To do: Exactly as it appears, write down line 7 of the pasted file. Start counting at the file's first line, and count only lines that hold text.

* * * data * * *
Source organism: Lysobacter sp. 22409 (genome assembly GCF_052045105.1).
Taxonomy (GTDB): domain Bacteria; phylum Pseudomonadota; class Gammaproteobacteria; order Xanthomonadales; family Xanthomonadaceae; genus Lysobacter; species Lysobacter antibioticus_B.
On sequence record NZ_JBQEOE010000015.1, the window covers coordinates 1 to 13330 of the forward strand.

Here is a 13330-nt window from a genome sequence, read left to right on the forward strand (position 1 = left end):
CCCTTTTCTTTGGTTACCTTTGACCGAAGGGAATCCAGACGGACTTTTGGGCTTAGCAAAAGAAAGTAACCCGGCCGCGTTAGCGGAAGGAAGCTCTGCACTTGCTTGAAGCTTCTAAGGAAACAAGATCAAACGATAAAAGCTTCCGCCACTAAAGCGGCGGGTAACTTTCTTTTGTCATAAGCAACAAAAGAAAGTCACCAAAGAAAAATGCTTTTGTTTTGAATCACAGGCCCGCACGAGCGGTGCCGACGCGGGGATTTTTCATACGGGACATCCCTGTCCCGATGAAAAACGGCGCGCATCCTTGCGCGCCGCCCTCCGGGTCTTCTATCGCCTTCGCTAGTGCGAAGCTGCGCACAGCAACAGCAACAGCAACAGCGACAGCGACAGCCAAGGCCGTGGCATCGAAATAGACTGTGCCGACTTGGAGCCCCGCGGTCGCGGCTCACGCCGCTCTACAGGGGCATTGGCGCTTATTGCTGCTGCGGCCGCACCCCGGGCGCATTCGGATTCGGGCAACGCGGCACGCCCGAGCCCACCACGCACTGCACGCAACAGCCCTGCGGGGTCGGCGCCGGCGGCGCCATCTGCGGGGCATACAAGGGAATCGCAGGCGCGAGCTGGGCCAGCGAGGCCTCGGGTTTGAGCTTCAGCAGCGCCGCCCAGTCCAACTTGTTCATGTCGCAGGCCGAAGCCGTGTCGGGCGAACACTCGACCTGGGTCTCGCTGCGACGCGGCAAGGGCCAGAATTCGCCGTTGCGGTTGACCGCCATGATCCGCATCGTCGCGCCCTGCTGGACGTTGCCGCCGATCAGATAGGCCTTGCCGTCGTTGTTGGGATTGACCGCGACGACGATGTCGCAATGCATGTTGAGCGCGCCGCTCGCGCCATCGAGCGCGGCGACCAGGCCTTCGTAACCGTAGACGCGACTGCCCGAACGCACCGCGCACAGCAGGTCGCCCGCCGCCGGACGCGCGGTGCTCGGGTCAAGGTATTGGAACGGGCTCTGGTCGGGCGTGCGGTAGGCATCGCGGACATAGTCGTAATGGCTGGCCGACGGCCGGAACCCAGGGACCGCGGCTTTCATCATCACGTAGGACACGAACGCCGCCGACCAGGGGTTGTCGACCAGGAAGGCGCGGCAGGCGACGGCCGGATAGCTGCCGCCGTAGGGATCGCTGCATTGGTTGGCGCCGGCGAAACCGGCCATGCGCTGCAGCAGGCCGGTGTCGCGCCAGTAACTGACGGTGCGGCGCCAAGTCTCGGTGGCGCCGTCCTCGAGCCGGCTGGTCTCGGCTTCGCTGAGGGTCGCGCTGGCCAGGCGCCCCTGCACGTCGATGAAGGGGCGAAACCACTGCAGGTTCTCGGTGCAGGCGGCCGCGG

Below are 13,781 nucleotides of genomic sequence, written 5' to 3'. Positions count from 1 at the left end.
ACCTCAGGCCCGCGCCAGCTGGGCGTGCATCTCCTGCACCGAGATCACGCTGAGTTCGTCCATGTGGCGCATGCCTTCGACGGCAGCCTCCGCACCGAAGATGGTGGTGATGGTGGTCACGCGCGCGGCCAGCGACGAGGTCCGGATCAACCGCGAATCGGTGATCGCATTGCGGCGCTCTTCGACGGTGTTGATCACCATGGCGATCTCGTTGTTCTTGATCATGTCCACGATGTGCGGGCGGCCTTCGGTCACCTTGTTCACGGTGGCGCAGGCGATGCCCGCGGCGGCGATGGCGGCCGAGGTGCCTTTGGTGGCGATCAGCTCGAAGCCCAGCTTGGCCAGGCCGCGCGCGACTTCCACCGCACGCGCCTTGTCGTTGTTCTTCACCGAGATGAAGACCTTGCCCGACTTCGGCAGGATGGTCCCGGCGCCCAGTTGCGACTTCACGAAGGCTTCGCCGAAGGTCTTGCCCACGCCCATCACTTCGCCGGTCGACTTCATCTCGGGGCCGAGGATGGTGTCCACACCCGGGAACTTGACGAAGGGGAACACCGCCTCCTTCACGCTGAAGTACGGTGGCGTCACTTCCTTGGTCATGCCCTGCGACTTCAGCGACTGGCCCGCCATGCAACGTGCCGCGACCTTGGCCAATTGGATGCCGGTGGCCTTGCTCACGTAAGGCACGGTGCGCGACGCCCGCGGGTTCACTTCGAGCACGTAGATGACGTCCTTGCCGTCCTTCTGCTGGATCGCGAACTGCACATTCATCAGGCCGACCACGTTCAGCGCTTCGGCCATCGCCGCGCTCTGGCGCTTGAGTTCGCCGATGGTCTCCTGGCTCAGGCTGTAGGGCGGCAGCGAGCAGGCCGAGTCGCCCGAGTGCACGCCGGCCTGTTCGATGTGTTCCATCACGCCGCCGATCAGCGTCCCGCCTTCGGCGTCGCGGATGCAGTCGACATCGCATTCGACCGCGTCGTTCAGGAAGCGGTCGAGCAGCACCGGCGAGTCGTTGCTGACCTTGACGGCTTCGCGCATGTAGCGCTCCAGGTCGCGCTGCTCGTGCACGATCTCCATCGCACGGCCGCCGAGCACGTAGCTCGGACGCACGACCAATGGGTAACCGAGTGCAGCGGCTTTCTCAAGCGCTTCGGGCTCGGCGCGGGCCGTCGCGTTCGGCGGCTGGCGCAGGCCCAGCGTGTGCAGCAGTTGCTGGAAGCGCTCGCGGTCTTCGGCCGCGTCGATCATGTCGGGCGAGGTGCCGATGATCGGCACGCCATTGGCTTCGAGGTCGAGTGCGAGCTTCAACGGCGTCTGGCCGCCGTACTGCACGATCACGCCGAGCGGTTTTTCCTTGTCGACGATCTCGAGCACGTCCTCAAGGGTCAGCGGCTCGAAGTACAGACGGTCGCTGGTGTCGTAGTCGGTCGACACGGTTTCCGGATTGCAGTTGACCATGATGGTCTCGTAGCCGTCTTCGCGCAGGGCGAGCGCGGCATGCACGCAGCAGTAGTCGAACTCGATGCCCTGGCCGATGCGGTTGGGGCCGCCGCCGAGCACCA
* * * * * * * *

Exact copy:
ACCTCAGGCCCGCGCCAGCTGGGCGTGCATCTCCTGCACCGAGATCACGCTGAGTTCGTCCATGTGGCGCATGCCTTCGACGGCAGCCTCCGCACCGAAGATGGTGGTGATGGTGGTCACGCGCGCGGCCAGCGACGAGGTCCGGATCAACCGCGAATCGGTGATCGCATTGCGGCGCTCTTCGACGGTGTTGATCACCATGGCGATCTCGTTGTTCTTGATCATGTCCACGATGTGCGGGCGGCCTTCGGTCACCTTGTTCACGGTGGCGCAGGCGATGCCCGCGGCGGCGATGGCGGCCGAGGTGCCTTTGGTGGCGATCAGCTCGAAGCCCAGCTTGGCCAGGCCGCGCGCGACTTCCACCGCACGCGCCTTGTCGTTGTTCTTCACCGAGATGAAGACCTTGCCCGACTTCGGCAGGATGGTCCCGGCGCCCAGTTGCGACTTCACGAAGGCTTCGCCGAAGGTCTTGCCCACGCCCATCACTTCGCCGGTCGACTTCATCTCGGGGCCGAGGATGGTGTCCACACCCGGGAACTTGACGAAGGGGAACACCGCCTCCTTCACGCTGAAGTACGGTGGCGTCACTTCCTTGGTCATGCCCTGCGACTTCAGCGACTGGCCCGCCATGCAACGTGCCGCGACCTTGGCCAATTGGATGCCGGTGGCCTTGCTCACGTAAGGCACGGTGCGCGACGCCCGCGGGTTCACTTCGAGCACGTAGATGACGTCCTTGCCGTCCTTCTGCTGGATCGCGAACTGCACATTCATCAGGCCGACCACGTTCAGCGCTTCGGCCATCGCCGCGCTCTGGCGCTTGAGTTCGCCGATGGTCTCCTGGCTCAGGCTGTAGGGCGGCAGCGAGCAGGCCGAGTCGCCCGAGTGCACGCCGGCCTGTTCGATGTGTTCCATCACGCCGCCGATCAGCGTCCCGCCTTCGGCGTCGCGGATGCAGTCGACATCGCATTCGACCGCGTCGTTCAGGAAGCGGTCGAGCAGCACCGGCGAGTCGTTGCTGACCTTGACGGCTTCGCGCATGTAGCGCTCCAGGTCGCGCTGCTCGTGCACGATCTCCATCGCACGGCCGCCGAGCACGTAGCTCGGACGCACGACCAATGGGTAACCGAGTGCAGCGGCTTTCTCAAGCGCTTCGGGCTCGGCGCGGGCCGTCGCGTTCGGCGGCTGGCGCAGGCCCAGCGTGTGCAGCAGTTGCTGGAAGCGCTCGCGGTCTTCGGCCGCGTCGATCATGTCGGGCGAGGTGCCGATGATCGGCACGCCATTGGCTTCGAGGTCGAGTGCGAGCTTCAACGGCGTCTGGCCGCCGTACTGCACGATCACGCCGAGCGGTTTTTCCTTGTCGACGATCTCGAGCACGTCCTCAAGGGTCAGCGGCTCGAAGTACAGACGGTCGCTGGTGTCGTAGTCGGTCGACACGGTTTCCGGATTGCAGTTGACCATGATGGTCTCGTAGCCGTCTTCGCGCAGGGCGAGCGCGGCATGCACGCAGCAGTAGTCGAACTCGATGCCCTGGCCGATGCGGTTGGGGCCGCCGCCGAGCACCA